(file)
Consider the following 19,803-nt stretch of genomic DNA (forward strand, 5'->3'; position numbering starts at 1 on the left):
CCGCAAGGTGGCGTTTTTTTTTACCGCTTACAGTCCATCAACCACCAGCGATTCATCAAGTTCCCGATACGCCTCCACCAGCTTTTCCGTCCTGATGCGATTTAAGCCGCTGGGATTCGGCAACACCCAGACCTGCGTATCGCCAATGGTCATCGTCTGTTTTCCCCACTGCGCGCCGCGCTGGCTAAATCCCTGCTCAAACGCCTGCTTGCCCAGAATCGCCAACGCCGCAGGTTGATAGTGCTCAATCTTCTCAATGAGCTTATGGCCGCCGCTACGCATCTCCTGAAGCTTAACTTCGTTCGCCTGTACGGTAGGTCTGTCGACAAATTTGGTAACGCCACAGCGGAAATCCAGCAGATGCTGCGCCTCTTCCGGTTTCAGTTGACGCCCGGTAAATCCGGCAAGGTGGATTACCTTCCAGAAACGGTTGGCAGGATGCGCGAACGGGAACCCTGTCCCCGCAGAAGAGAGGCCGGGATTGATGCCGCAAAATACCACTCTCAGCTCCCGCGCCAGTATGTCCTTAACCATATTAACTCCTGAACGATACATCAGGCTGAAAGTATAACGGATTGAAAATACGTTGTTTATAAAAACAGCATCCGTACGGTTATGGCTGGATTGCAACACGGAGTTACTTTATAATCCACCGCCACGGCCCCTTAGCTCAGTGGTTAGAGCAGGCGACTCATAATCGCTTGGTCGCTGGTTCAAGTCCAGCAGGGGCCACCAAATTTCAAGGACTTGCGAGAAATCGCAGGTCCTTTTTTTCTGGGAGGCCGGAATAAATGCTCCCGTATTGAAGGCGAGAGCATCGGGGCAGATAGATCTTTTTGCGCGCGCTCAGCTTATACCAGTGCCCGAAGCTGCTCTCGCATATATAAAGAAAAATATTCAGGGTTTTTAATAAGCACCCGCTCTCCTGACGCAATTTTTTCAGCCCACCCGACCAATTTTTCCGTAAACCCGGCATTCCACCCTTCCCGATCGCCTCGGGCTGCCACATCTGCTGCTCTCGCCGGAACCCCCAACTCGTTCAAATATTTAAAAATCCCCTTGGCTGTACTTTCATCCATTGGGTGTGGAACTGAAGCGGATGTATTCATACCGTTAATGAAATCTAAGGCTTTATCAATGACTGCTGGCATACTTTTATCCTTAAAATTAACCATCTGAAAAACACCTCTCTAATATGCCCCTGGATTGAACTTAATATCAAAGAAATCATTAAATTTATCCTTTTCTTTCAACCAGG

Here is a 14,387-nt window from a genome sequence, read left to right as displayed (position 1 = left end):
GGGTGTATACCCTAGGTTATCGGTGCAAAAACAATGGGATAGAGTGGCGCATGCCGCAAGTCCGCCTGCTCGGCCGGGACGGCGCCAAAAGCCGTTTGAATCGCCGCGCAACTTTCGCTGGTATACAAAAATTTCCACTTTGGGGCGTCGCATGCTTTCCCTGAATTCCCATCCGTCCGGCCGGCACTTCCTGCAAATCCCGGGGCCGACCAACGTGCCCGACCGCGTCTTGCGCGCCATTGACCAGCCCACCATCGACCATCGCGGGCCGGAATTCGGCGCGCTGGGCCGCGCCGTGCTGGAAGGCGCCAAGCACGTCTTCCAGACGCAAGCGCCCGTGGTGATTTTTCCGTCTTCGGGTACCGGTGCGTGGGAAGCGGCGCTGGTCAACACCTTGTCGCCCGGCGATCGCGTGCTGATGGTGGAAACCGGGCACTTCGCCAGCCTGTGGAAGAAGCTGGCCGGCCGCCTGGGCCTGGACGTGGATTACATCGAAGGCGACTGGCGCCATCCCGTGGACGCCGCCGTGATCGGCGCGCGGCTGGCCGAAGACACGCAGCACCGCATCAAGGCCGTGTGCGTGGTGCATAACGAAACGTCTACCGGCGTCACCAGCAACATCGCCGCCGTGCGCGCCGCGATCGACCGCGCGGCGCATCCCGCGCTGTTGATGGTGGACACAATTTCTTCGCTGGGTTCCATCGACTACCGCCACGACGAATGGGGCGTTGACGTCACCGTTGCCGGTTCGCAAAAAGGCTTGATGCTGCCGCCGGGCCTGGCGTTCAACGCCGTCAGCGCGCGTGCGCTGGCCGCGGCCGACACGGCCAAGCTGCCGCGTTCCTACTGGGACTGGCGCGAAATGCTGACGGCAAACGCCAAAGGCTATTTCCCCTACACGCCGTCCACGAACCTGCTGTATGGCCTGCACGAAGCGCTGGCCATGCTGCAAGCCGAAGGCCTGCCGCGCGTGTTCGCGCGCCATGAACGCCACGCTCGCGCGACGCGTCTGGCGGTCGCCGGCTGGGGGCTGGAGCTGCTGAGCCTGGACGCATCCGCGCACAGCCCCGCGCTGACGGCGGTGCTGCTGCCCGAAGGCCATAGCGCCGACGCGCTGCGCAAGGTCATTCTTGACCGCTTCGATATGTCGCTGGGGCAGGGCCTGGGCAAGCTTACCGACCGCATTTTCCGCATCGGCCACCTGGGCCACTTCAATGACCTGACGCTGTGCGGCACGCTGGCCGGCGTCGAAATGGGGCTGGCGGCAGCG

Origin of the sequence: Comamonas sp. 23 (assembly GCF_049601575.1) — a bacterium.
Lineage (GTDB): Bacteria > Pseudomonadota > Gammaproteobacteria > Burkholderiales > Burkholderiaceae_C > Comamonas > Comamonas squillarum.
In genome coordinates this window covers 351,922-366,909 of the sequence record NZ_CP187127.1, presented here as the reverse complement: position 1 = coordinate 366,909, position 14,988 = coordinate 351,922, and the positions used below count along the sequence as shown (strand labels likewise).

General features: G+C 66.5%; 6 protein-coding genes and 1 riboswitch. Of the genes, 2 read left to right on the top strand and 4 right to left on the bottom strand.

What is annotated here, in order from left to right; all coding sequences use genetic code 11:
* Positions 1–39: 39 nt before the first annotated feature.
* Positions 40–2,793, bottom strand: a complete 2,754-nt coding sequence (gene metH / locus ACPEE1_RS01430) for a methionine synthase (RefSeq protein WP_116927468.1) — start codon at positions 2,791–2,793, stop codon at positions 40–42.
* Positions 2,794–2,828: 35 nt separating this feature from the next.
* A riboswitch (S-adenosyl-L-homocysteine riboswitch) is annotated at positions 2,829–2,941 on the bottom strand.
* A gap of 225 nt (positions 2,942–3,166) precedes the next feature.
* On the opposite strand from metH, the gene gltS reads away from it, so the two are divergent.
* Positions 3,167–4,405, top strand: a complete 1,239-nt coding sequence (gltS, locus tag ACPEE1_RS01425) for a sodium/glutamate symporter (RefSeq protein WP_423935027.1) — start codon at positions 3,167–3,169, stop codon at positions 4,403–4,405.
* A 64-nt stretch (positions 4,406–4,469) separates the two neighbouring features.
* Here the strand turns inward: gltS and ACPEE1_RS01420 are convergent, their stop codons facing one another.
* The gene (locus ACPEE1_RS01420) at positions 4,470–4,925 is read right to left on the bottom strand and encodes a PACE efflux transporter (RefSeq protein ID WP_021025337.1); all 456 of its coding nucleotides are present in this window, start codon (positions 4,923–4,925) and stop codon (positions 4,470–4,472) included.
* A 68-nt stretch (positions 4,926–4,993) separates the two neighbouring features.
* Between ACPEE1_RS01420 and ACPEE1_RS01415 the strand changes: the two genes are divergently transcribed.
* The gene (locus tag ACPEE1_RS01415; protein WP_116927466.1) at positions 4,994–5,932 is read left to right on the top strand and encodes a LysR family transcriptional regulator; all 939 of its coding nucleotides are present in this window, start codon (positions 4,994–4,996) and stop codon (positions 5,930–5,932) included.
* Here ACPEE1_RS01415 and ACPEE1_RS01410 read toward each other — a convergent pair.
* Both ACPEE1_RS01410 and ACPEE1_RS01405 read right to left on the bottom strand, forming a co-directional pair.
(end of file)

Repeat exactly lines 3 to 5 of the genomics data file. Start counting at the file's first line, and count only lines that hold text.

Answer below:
Here is a 14,387-nt window from a genome sequence, read left to right as displayed (position 1 = left end):
GGGTGTATACCCTAGGTTATCGGTGCAAAAACAATGGGATAGAGTGGCGCATGCCGCAAGTCCGCCTGCTCGGCCGGGACGGCGCCAAAAGCCGTTTGAATCGCCGCGCAACTTTCGCTGGTATACAAAAATTTCCACTTTGGGGCGTCGCATGCTTTCCCTGAATTCCCATCCGTCCGGCCGGCACTTCCTGCAAATCCCGGGGCCGACCAACGTGCCCGACCGCGTCTTGCGCGCCATTGACCAGCCCACCATCGACCATCGCGGGCCGGAATTCGGCGCGCTGGGCCGCGCCGTGCTGGAAGGCGCCAAGCACGTCTTCCAGACGCAAGCGCCCGTGGTGATTTTTCCGTCTTCGGGTACCGGTGCGTGGGAAGCGGCGCTGGTCAACACCTTGTCGCCCGGCGATCGCGTGCTGATGGTGGAAACCGGGCACTTCGCCAGCCTGTGGAAGAAGCTGGCCGGCCGCCTGGGCCTGGACGTGGATTACATCGAAGGCGACTGGCGCCATCCCGTGGACGCCGCCGTGATCGGCGCGCGGCTGGCCGAAGACACGCAGCACCGCATCAAGGCCGTGTGCGTGGTGCATAACGAAACGTCTACCGGCGTCACCAGCAACATCGCCGCCGTGCGCGCCGCGATCGACCGCGCGGCGCATCCCGCGCTGTTGATGGTGGACACAATTTCTTCGCTGGGTTCCATCGACTACCGCCACGACGAATGGGGCGTTGACGTCACCGTTGCCGGTTCGCAAAAAGGCTTGATGCTGCCGCCGGGCCTGGCGTTCAACGCCGTCAGCGCGCGTGCGCTGGCCGCGGCCGACACGGCCAAGCTGCCGCGTTCCTACTGGGACTGGCGCGAAATGCTGACGGCAAACGCCAAAGGCTATTTCCCCTACACGCCGTCCACGAACCTGCTGTATGGCCTGCACGAAGCGCTGGCCATGCTGCAAGCCGAAGGCCTGCCGCGCGTGTTCGCGCGCCATGAACGCCACGCTCGCGCGACGCGTCTGGCGGTCGCCGGCTGGGGGCTGGAGCTGCTGAGCCTGGACGCATCCGCGCACAGCCCCGCGCTGACGGCGGTGCTGCTGCCCGAAGGCCATAGCGCCGACGCGCTGCGCAAGGTCATTCTTGACCGCTTCGATATGTCGCTGGGGCAGGGCCTGGGCAAGCTTACCGACCGCATTTTCCGCATCGGCCACCTGGGCCACTTCAATGACCTGACGCTGTGCGGCACGCTGGCCGGCGTCGAAATGGGGCTGGCGGCAGCG

Origin of the sequence: Comamonas sp. 23 (assembly GCF_049601575.1) — a bacterium.